Above all, I learned failure―even when it just feels like a failure―really can be a good thing.
Learning from Failure
In an April 2017 article from The Guardian, writer Gavin Haynes introduces readers to a psychological phenomenon in Helsingborg, Sweden―The Museum of Failure. Its mission is simple and, ultimately, life giving: “Innovation requires failure. Learning is the only process that turns failure into success.” Highlighting such marketing flops as Colgate lasagna and Harley Davidson perfume, the museum goes a step further―encouraging attendees to learn from their mistakes.
Take, for example, Coke II. Introduced to the public in 1984, consumers did not embrace the new taste. Acknowledging the failed innovation, Coca-Cola immediately began selling its original formula again―because, why change a good thing? What some outsiders might view as a failure, the company sought to embrace and learn from. Today, Coca-Cola is the world’s third most valuable brand. I don’t doubt it’s much different for those of us who are in ministry.
Jerusalem Greer, a speaker, minister, and author of At Home in this Life, shared with me an experience of failure early in her ministry career. In an effort to not be what she described as a “program church,” the church staff―including her―wanted to be innovative, particularly when it came to mid-week services and small-group ministries. Their efforts to create something new and different, however, didn’t include any sort of programming or care for kids, thereby doing a disservice to the parents of young children. Children were welcome to come to Wednesday night praise and prayer services and weekly home groups, but as any parent knows, it’s difficult to keep a child "under control" in the middle of serious adult conversations or prayer sessions. All too often, an already worn out parent would go to another room to entertain the child with books, snacks, and songs. Parents and children both missed worship and community experiences, and in the end, parents simply forfeited their involvement altogether.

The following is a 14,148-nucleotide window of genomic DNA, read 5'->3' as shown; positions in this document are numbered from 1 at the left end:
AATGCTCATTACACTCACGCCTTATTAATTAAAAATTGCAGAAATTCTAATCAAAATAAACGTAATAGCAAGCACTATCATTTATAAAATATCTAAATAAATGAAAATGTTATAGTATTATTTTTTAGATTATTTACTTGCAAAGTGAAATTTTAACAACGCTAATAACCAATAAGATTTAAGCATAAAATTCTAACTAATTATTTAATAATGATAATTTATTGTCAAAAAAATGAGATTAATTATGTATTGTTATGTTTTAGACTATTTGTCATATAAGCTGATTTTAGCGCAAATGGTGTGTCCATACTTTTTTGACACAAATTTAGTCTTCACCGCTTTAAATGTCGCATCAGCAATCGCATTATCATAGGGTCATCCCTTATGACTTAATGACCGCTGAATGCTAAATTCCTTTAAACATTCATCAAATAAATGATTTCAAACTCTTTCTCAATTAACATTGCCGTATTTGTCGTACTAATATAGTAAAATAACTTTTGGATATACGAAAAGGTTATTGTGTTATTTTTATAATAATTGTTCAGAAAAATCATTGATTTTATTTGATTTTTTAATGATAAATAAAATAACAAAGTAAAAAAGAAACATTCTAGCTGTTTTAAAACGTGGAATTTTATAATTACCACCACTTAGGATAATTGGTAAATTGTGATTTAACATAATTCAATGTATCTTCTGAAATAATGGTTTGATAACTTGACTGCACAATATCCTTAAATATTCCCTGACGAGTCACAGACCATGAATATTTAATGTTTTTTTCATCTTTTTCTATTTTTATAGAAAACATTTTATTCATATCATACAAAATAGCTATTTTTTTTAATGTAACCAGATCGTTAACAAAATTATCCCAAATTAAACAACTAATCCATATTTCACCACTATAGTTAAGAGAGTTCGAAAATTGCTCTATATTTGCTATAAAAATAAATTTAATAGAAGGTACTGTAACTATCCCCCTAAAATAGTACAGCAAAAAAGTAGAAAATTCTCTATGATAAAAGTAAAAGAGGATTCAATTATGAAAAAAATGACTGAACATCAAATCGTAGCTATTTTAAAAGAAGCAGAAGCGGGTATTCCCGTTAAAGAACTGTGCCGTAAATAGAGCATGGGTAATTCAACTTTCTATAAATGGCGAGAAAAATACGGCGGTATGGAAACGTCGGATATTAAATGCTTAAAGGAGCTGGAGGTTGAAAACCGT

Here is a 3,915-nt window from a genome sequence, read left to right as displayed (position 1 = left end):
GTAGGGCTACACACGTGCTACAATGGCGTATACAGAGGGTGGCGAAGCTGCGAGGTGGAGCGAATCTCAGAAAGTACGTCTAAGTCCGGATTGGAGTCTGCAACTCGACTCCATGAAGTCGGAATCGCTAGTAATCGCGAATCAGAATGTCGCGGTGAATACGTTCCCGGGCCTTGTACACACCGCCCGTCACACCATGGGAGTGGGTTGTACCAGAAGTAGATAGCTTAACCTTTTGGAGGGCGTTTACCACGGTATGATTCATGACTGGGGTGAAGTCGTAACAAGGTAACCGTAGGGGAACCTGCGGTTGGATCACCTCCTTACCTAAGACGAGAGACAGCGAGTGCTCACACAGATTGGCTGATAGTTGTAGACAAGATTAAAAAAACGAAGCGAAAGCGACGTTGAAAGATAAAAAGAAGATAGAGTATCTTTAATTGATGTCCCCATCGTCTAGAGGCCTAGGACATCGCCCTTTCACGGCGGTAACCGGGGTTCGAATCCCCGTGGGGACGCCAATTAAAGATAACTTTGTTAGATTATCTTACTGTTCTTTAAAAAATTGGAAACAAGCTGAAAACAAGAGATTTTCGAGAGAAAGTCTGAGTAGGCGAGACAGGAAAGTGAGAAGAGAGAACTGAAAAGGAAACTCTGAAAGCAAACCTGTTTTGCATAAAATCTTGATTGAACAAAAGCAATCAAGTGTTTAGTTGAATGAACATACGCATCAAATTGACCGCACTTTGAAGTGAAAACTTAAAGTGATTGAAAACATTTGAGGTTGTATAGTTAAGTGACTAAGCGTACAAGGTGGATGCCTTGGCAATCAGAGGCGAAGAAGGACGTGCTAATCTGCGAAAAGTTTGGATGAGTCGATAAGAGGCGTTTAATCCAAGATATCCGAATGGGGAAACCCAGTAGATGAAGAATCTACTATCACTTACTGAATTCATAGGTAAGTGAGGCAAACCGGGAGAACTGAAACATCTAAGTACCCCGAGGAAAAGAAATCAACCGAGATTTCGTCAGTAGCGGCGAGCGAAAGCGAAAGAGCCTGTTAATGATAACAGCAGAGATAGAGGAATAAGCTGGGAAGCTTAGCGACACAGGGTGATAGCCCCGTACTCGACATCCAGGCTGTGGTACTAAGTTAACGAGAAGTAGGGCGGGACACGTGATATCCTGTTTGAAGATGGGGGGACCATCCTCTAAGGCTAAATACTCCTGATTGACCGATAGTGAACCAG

It wasn’t until Greer became a parent herself that she realized how her arrogance and inexperience not only crippled her leadership influence, but also failed a large population of potential congregants. Now, almost 20 years later, she looks back on the experience with gratitude, mostly because she learned how important it is to realize your limitations. “Just because you are an innovative thinker,” she reasons, “doesn’t mean you’ve thought of everything. You have to listen to the collective wisdom and life experiences other people bring to the table.”